On my return from Florence, determined to stay there in spirit for as long as I could I decided to read The Divine Comedy. Although I had read sections of the Henry Wadsworth Longfellow translation, I confess that I found the text rather wearisome so I invested in a new copy of The Divine Comedy translated by Robin Kirkpatrick and set about reading one or two cantos a night. The contemporary language opened up the text in a way impossible with the Longfellow. The notes were rich and deep and I decided to read the thing properly, cross-referencing with the notes throughout and with other books about Florence that I had to hand.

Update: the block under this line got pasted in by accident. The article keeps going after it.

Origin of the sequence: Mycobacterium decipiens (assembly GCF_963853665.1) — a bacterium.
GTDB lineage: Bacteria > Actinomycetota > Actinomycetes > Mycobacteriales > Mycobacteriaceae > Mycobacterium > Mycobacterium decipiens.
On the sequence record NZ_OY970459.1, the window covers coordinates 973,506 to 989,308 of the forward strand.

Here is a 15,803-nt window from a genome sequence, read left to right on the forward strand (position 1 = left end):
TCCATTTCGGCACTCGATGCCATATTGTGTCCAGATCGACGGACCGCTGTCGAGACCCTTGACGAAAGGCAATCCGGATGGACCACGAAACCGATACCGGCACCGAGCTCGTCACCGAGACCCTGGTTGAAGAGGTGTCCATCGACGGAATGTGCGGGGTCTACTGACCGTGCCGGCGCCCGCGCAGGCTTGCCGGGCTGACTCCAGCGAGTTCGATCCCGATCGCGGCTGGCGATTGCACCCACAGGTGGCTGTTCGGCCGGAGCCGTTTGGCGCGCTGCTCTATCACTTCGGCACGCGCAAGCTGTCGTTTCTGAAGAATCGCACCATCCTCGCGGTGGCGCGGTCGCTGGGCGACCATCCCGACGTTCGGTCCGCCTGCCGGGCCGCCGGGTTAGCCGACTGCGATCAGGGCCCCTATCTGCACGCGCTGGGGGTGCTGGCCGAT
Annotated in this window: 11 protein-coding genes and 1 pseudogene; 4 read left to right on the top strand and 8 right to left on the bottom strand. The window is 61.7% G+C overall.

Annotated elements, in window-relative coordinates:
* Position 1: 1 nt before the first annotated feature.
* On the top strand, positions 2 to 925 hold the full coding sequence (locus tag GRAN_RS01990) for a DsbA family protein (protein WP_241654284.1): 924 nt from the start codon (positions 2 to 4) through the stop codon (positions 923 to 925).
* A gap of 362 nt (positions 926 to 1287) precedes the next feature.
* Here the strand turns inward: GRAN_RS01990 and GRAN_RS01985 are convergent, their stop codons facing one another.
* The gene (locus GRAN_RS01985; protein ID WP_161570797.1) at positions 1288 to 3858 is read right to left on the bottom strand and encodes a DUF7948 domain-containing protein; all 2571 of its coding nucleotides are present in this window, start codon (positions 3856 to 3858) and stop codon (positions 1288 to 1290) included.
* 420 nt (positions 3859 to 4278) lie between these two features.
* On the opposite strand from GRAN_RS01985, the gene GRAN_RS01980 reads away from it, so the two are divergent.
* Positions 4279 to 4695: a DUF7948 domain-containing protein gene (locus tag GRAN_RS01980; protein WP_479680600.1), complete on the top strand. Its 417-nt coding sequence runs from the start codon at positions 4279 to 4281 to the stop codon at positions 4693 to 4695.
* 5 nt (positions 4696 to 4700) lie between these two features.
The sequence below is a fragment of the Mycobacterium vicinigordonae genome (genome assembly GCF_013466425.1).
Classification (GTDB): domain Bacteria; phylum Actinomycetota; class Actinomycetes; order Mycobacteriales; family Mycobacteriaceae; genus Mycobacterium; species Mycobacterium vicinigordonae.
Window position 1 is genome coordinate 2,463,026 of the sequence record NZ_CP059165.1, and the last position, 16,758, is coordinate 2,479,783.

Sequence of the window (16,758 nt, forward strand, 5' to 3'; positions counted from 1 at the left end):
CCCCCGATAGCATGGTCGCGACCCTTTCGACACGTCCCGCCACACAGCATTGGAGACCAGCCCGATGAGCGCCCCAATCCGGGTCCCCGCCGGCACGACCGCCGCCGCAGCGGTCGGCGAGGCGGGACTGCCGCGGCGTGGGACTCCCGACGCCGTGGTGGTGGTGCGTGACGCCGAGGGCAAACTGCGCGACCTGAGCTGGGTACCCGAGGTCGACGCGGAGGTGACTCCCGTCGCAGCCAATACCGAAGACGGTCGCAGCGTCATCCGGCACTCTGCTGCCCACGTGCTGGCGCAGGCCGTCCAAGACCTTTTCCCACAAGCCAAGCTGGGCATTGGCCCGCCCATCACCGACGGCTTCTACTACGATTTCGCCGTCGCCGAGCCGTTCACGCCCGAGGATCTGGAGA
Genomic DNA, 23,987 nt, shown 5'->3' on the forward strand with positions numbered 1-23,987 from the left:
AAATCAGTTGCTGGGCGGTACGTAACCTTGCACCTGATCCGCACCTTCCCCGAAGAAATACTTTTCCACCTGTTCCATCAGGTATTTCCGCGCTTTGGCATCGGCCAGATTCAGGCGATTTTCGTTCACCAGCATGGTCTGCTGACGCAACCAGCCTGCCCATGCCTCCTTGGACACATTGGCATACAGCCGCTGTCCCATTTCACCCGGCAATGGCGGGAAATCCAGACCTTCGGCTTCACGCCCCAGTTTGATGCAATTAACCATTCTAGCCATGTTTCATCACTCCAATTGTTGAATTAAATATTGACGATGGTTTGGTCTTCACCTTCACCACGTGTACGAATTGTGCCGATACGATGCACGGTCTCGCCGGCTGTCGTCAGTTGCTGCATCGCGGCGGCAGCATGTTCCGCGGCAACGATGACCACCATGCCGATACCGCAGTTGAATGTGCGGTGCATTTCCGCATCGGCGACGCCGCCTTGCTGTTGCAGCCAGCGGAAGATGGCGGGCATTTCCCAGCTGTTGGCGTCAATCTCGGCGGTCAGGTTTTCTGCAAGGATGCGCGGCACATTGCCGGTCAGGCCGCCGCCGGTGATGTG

As Covid-19 began to strangle family life and cut me off even further from those that I loved, I once again looked to the poetic rock that is Dante. Towards the end of March 2020 my father collapsed, was taken away in an ambulance never to be seen again (he was diagnosed with Covid-19 after his admission into hospital and died two weeks later – we were unable to visit). Then Dante (and his translator Robin Kirkpatrick) became those crucial poets on the shore proffering a laurel branch as I was whipped about in the treacherous waters of loss. As next of kin (my parents are divorced) I was the main point of contact with the Intensive Care Unit and lived an horrific two weeks as a remote witness to my father’s gradual decline – passing on news to all other family members and friends. Although the nurses kept me afloat with news of his improvement, increasingly better oxygen levels etc – in the early days of the pandemic, beds were needed for younger people and doctors decided it was time to end his life by removing life support. The nurses seemed as upset as I was – my father was a young 79. In the daytime I drew from Botticelli and in the night I read Dante clinging onto Florence and the Divine light that inspired its deepest beauty with all my might.